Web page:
Thursday, October 16, 2014

Wilderness Song - Inspiration Thursday

My Life Shall Be A Little Curling Wave by Everett Ruess

My life shall be a little curling wave
     Gaily racing forth from the great blue sea.
A moment it will sparkle in the sun;
     Jewelled and scintillating it will flash,
Then with a little tinkling tune
     It will shatter on the cool brown sand
And turn to bubbling, milk white foam.
     So, broken, slowly it will retreat, 
Leaving the beach a little smoother
     For the other waves that come.
Storm Point along Lake Yellowstone in Yellowstone National Park, August 2014
A bee and a peony in our yard, June 2014
Geothermal area along the south rim of the Grand Canyon of the Yellowstone in Yellowstone National Park, May 2013
Mountain Goat near Hidden Lake in Glacier National Park, August 2013
Snow accumulation on the porch railing, December 2013
Wilderness Song by Everett Ruess

I have been one who loved the wilderness
Swaggered and softly crept among the mountain peaks;
I have listened long to the sea's brave music;
I have sung my songs above the shriek of desert winds.

On canyon trails when warm night winds were blowing, 
Blowing, and sighing gently through the star-tipped pines,
Musing, I walked behind my placid burro,
While water rushed and broke on pointed rocks below.

I have known a green sea's heaving; I have loved 
Red rocks and twisted trees and cloudless turquoise skies,
Slow sunny clouds, and red sand blowing.
I have felt the rain and slept behind the waterfall.

In cool sweet grasses I have lain and heard 
The ghostly murmur of  regretful winds
In aspen glades, where rusting silver leaves 
Whisper wild sorrows to the green-gold solitudes.

I have watched the shadowed clouds pile high;
Singing I rode to meet the splendid, shouting storm
And fought it's fury until the hidden sun 
Foundered in darkness, and the lightning heard my song.

Say that I starved; that I was lost and weary;
That I was burned and blinded by the desert sun;
Footsore, thirsty, sick with strange diseases;
Lonely and wet and cold, but that I kept my dream!

Always I shall be one who loves the wilderness:
Swaggers and softly creeps among the mountain peaks;
I shall listen long to the sea's brave music;
I shall sing my songs above the shriek of desert winds.
Geothermal area in the front basin at Norris in Yellowstone National Park, May 2013
Red-winged blackbird on the plains near Roundup, April 2014
Juicy, red raspberries from the garden patch, June 2014
Sunset on an evening bicycle ride, September 2014
The Grand Canyon of the Yellowstone from the south rim, May 2013
I recently finished a fascinating book about the spectacular short life and subsequent disappearance of the young artist, poet, and adventurer Everett Ruess.   It was called Finding Everett Ruess: The Life and Unsolved Disappearance of a Legendary Wilderness Explorer by David Roberts.  It was quite a thrilling tale, particularly as it is a true one.  It was a intriguing blend of mystical nature writing and adventure with an unsolved mystery thrown in for a twist.  I am currently reading a second about him entitled On Desert Trails with Everett Ruess.  I don't know that a life of total solitude in the desert is what I'd like to do with my own life, but I do have to admire the passion by which Everett lived.  He had a dream and a vision and he lived it.  I suppose it is no surprise that have my own leanings towards the joy and revelation found through quiet, humbling communion with nature, so its no wonder, really, that Everett appeals to me.  His words and philosophy seem reminiscent of John Muir or Henry David Thoreau, both of whom I admire.  As a person who frequently sighs and swoons at the delights of sunlight on rocky cliffs or the miniature marvel of insects Everett's letters from the wild canyonlands of the American southwest fill me up with joy, wonder, and wanderlust.  They made me long for the trail.  There is so much beauty in the world to see.  So many cliffs and waterfalls and lakes and forests.  So many rainbows and leks and geysers and canyons.  I know that I will never see it all.  The world is too vast and my time in it too short.  But, I try to be diligent about noticing the beauty all around me each and every day--on our megavactions and on our walks around the neighborhood.  There is so much beauty, so much wonder.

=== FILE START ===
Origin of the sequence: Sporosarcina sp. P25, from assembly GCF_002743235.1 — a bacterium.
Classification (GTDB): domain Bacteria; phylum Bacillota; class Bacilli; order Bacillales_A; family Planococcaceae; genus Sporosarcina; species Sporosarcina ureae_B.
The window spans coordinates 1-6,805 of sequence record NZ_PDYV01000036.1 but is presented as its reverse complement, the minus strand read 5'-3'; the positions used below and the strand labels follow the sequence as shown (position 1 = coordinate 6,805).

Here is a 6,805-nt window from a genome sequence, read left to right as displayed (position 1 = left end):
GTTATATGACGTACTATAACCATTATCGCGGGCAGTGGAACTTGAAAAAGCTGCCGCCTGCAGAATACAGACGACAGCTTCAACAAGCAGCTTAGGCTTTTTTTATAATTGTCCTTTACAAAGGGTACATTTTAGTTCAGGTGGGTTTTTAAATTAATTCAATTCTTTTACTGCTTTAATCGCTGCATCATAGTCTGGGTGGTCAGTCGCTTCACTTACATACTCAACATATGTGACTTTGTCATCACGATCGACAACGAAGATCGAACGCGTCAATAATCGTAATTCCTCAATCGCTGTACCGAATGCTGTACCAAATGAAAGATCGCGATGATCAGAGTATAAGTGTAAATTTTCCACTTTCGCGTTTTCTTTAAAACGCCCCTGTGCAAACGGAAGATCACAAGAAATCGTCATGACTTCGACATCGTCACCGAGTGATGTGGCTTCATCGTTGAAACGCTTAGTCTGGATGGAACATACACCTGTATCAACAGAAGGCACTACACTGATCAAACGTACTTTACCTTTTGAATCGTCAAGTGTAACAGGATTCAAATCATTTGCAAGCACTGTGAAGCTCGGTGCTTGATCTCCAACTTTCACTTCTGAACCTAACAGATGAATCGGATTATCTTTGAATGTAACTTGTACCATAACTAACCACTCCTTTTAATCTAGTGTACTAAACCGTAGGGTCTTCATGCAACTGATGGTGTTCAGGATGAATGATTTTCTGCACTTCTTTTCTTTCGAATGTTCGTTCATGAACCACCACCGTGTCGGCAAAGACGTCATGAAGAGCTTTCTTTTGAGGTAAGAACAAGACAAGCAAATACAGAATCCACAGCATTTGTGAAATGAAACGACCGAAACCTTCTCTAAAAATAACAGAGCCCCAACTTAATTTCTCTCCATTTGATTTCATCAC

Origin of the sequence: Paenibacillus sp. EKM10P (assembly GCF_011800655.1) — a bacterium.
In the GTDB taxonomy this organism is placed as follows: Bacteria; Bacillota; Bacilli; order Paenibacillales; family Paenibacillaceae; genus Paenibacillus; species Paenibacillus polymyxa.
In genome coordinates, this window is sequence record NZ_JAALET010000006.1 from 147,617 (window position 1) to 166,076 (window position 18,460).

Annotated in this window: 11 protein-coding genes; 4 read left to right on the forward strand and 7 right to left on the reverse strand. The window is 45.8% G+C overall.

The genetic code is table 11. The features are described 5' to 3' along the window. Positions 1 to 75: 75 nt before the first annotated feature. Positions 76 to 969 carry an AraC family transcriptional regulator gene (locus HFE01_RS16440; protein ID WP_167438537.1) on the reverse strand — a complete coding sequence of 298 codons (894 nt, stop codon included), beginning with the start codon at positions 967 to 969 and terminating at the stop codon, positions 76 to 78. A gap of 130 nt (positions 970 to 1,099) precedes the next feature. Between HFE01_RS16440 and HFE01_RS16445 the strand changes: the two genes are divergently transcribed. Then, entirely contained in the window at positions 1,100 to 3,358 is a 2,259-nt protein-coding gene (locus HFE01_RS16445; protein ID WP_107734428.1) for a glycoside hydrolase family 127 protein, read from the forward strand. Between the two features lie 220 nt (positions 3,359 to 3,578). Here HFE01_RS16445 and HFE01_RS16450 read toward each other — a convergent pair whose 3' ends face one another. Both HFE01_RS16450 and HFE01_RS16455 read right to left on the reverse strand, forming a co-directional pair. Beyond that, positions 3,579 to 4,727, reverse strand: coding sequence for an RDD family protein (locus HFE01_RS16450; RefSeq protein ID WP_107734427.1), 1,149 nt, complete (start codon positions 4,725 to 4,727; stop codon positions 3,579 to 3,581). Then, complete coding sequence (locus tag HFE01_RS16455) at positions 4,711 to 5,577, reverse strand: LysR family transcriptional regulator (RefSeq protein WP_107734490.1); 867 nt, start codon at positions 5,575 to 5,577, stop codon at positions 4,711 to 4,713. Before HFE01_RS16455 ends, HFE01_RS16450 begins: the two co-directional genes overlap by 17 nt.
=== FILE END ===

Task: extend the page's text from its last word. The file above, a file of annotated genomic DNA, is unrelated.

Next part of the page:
A Lone Star Geyser eruption and two happy campers, August 2014 

3 comments:

  1. Nature is truly AWESOME! Scott and I so love experiencing it as often as wee can. And we have started feeding the birds once more for the winter months and are enjoying watching them through our front windows once more. We are talking about visiting one of the beaches in January when there are no crowds and we can simply enjoy the beauty and power of the seaside.

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  2. I already have planned to visit the Storm Point along Lake Yellowstone in Yellowstone National Park at my friend's recommendation but after reading your published blog and viewing these pictures I decide to go there before my west coast tours. I will taste the red raspberries and enjoy the scene of a sunset. Now I can’t wait to see this stunning scenery.

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